A great challenge for stream and river ecology in the twenty-first century will be the restoration of degraded running-water ecosystems while preserving those systems that still remain in good condition. Restoration will dominate in more developed regions where modifications of running waters and their watersheds have been more extensive. In less-developed regions, preservation of many running waters may still be possible, but the distinction between pristine and degraded systems is disappearing rapidly. The historical scientific databases for running waters are generally poor, with largely anecdotal or very incomplete information available. The lotic ecosystem paradigms described above can serve as tools for evaluating present conditions of running waters, surmising their likely antecedent condition, and developing targets and strategies for restoration. Because the majority of degraded streams and rivers have changed beyond our ability to return them to their historical state, it is more logical to use the term rehabilitation. Often the actions will take the form ofreturning certain organisms or processes to a condition that addresses societal objectives.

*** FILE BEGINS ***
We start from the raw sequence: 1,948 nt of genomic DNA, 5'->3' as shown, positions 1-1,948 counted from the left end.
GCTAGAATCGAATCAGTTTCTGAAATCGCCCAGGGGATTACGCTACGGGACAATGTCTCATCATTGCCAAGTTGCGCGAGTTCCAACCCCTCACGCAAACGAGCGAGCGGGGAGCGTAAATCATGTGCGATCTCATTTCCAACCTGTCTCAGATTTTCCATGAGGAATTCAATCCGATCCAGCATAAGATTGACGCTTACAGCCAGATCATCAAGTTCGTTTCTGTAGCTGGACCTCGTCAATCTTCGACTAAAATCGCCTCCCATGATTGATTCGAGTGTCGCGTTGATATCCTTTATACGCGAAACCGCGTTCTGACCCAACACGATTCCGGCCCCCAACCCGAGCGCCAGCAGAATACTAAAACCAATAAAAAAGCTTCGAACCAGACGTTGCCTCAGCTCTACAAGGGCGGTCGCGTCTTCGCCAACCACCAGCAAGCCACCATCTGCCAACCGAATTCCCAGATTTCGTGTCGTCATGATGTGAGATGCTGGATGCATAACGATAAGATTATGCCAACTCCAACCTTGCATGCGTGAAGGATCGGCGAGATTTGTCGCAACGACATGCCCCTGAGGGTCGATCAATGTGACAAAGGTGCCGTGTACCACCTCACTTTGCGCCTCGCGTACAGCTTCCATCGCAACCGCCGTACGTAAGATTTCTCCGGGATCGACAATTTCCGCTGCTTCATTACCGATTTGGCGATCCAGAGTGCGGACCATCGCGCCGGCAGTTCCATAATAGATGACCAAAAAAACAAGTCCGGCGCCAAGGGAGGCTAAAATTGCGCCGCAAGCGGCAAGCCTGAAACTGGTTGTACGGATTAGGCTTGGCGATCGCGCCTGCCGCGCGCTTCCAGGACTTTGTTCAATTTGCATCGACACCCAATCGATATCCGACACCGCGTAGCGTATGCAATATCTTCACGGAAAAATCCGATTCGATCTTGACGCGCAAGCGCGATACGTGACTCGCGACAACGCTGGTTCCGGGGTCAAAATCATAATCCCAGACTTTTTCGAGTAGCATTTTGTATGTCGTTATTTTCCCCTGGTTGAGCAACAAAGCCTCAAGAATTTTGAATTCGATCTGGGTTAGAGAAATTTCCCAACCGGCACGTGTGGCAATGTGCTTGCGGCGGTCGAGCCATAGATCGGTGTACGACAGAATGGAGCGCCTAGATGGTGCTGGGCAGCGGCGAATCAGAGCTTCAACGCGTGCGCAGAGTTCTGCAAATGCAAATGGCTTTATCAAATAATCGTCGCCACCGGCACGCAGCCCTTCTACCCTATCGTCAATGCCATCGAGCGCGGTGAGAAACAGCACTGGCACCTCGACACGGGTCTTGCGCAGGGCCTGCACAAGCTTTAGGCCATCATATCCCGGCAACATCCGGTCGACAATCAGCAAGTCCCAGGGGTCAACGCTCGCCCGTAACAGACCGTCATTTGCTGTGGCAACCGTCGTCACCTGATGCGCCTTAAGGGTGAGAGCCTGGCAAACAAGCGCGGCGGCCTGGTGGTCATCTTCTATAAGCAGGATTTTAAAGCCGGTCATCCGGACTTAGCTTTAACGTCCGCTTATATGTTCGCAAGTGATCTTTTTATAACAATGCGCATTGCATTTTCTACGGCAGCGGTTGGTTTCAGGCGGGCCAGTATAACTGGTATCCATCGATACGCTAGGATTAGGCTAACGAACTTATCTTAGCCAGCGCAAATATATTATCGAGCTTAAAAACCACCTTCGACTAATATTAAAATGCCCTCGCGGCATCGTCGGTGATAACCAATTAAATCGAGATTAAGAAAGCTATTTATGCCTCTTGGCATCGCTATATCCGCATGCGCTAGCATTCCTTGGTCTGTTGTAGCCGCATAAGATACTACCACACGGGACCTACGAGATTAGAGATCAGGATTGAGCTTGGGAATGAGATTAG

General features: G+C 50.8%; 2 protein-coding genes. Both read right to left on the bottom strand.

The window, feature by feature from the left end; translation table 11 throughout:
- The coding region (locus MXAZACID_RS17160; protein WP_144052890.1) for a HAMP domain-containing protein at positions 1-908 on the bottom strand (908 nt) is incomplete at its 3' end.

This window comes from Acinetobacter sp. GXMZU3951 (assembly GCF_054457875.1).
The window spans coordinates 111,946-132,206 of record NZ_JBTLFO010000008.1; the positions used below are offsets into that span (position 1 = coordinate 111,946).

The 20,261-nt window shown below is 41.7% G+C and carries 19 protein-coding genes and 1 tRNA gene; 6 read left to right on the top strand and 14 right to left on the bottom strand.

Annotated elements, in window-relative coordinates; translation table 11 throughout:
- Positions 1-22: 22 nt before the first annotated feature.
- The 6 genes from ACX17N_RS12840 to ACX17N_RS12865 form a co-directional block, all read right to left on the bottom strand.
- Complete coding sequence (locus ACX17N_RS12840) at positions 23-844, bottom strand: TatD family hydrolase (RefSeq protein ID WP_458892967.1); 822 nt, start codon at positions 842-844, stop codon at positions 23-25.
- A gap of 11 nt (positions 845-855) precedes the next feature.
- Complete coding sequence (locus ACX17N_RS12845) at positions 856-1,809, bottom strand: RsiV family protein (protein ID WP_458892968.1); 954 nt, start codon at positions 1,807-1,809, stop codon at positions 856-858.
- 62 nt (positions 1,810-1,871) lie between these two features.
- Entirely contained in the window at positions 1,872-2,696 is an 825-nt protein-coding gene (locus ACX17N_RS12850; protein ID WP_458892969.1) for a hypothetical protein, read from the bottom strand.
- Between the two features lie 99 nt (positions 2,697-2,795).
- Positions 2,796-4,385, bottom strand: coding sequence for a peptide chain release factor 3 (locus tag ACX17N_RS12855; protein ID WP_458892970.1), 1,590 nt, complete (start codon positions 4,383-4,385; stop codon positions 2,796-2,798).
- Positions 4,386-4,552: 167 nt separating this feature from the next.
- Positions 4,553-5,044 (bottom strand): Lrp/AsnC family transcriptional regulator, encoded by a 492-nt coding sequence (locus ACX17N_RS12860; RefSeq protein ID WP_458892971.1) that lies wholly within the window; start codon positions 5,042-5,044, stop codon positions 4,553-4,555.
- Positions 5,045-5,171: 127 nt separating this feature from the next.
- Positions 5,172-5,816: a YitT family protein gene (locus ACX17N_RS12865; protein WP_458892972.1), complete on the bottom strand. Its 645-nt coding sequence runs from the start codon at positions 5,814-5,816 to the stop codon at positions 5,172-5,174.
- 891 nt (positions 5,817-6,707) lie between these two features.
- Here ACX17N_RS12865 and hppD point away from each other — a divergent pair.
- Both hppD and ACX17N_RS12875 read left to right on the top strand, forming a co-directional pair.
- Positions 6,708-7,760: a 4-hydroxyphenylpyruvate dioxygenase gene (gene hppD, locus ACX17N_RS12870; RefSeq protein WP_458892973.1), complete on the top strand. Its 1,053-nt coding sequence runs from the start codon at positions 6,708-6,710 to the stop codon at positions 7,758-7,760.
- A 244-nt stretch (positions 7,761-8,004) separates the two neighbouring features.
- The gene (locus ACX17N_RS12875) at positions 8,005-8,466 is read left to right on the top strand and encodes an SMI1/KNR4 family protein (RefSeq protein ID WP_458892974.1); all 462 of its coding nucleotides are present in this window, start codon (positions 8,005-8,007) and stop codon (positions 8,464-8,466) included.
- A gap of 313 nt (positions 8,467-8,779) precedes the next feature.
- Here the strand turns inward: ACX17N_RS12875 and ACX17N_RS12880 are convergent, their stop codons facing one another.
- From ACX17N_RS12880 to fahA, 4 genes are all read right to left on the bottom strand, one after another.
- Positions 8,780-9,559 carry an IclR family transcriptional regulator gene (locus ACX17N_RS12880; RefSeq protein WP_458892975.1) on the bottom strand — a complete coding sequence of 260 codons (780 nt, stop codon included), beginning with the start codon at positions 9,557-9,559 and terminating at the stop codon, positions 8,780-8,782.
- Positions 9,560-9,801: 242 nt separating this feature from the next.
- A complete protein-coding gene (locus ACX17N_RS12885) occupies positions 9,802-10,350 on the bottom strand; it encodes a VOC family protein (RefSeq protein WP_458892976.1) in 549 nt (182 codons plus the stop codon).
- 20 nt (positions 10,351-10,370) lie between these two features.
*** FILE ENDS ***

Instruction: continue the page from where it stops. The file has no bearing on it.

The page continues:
In the context of preserving and rehabilitating streams and rivers, it will be important to enlist the best scientific understanding of the structure and function of running-water ecosystems. For example, regulations governing the protection and width of riparian buffer strips, designed to protect stream organisms (usually fish) vary from one area to another, wider in some areas, narrower in others. However, managers and environmentalists should not limit their view of riparian buffers as only a matter of vegetative composition and buffer width with the sole aim of providing shading to reduce water temperatures, a source of large woody debris, or stream bank stabilization. This view of riparian buffers ignores the often completely different in-stream trophic role played by the coupled riparian ecosystem. The buffer width required to produce shade, litter, large wood, nutrients, and bank stabilization are often quite different. Thus, the management and rehabilitation of a given reach of running water requires an integrated approach that acknowledges all the riparian functions and places the actions within the context of the larger watershed.
See also: Desert Streams; Estuaries; Floodplains; Freshwater Lakes; Riparian Wetlands.
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